Ocular neovascularisation and glaucoma may develop in 33-64% of eyes with untreated, proliferative diabetic retinopathy.3 Diabetic retinopathy is a leading cause of blindness in persons aged 20-74 years. With improved treatment available for diabetes, life expectancy has been greatly increased, resulting in many more individuals with diabetic retinopathy. Effective metabolic control of diabetes in the population, efficient screening for early detection and treatment of diabetic retinopathy and retinal photocoagulation of eyes with proliferative diabetic retinopathy are vital in prevention and management of neovascular glaucoma. Glaucomas which remain uncontrolled with lasers and conservative therapy may be treated with cyclophotocoagulation with the newer Nd: YAG or semiconductor diode lasers with the option of glaucoma filtering surgery and adjunctive antifibrosis agents.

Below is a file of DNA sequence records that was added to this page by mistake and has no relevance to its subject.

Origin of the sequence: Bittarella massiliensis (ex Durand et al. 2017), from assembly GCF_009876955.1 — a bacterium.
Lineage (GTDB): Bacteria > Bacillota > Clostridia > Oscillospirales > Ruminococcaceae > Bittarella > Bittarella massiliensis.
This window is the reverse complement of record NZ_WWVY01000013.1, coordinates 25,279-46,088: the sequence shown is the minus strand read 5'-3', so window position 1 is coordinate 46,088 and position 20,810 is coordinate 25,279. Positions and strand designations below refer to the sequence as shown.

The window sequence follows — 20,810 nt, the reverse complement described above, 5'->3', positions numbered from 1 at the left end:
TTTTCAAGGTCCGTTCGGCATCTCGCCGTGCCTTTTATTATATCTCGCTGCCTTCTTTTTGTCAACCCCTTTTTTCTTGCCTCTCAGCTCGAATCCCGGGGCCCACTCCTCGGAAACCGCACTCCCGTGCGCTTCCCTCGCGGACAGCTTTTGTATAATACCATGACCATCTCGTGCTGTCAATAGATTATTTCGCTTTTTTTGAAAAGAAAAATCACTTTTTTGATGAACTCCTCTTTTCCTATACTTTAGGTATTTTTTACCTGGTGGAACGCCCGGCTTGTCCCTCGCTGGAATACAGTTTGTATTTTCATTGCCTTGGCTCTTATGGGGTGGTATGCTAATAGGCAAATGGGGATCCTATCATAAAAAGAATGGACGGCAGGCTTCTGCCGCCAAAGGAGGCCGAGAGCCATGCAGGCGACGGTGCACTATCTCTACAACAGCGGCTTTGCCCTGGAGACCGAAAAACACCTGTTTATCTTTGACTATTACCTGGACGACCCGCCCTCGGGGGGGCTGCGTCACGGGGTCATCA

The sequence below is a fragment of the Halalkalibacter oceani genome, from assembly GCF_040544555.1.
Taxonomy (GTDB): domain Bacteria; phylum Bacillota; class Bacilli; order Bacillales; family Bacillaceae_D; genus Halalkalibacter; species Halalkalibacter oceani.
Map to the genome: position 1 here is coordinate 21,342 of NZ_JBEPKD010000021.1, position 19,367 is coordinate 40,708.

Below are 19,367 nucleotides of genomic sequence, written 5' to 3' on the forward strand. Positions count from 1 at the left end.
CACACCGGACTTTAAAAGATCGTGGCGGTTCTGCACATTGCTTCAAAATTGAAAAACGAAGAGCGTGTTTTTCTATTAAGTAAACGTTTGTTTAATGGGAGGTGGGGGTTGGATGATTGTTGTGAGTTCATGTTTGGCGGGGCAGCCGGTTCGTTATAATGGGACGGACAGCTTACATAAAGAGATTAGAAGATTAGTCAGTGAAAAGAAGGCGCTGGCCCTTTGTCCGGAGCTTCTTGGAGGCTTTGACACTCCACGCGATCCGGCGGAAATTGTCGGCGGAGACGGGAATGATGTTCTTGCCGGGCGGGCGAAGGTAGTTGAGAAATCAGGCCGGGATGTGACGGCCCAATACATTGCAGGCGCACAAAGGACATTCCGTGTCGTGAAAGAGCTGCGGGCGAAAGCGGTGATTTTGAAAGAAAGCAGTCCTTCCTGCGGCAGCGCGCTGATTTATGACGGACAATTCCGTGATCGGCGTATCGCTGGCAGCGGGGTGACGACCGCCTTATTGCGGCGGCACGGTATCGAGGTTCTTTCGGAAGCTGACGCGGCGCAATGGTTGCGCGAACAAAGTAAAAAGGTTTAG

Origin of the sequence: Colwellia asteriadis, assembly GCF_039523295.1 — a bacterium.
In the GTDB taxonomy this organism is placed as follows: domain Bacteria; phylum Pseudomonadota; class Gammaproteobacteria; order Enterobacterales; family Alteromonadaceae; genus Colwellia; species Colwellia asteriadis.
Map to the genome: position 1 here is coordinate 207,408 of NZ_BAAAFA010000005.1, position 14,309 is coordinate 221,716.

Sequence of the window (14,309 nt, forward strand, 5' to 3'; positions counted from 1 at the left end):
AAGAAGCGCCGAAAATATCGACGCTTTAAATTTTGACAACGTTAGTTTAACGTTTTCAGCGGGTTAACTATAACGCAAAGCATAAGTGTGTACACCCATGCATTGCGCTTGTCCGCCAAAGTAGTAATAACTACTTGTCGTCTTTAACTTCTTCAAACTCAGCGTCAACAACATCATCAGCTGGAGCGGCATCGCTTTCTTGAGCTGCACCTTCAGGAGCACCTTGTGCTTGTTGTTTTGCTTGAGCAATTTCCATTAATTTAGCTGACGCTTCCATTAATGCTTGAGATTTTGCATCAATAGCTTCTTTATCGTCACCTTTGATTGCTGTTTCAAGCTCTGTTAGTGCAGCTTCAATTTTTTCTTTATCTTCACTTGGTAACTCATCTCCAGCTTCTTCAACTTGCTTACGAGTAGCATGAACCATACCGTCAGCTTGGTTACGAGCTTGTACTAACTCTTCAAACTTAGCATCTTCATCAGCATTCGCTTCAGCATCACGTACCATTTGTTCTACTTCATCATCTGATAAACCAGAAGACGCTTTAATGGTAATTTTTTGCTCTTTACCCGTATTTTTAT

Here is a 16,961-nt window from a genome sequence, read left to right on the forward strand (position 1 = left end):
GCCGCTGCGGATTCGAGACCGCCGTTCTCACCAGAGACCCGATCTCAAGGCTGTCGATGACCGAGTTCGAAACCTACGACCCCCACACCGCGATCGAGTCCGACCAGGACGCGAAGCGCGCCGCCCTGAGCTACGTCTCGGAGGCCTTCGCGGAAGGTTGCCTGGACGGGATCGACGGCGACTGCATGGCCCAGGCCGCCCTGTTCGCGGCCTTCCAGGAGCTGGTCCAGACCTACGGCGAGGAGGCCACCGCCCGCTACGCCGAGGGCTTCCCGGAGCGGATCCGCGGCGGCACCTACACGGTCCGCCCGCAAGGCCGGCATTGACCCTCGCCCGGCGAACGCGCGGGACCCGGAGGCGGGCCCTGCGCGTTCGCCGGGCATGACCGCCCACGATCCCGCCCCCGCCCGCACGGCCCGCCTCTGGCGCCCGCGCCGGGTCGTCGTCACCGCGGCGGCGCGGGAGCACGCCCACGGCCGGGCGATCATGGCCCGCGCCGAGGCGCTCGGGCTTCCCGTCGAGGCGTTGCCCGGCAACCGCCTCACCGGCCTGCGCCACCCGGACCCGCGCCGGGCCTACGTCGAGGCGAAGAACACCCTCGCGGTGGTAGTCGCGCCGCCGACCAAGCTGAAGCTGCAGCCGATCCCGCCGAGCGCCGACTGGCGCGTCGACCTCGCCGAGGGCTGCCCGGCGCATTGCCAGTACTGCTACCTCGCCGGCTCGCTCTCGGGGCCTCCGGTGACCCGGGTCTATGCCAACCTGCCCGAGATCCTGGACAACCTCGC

Neovascular glaucoma (rubeotic glaucoma) results from angle-closure secondary to a fibrovascular membrane in the anterior chamber due to ocular diseases characterised by retinal ischaemia and angiogenesis. Thrombosis of the central retinal vein will result in disturbance of the circulation within the eye and this may result in new vessel formation within the anterior segment. These abnormal blood vessels may affect the angle of the anterior chamber, where the blood vessels can be visualised, and secondary glaucoma can result.
Ischaemic central retinal vein occlusion (thrombotic glaucoma) is the second most common cause of ocular neovascularisation and glaucoma is seen in 58-86% of these eyes.6 Essential hypertension and primary open angle glaucoma remain the principle aetiological factors in the pathogenesis of central retinal vein occlusion.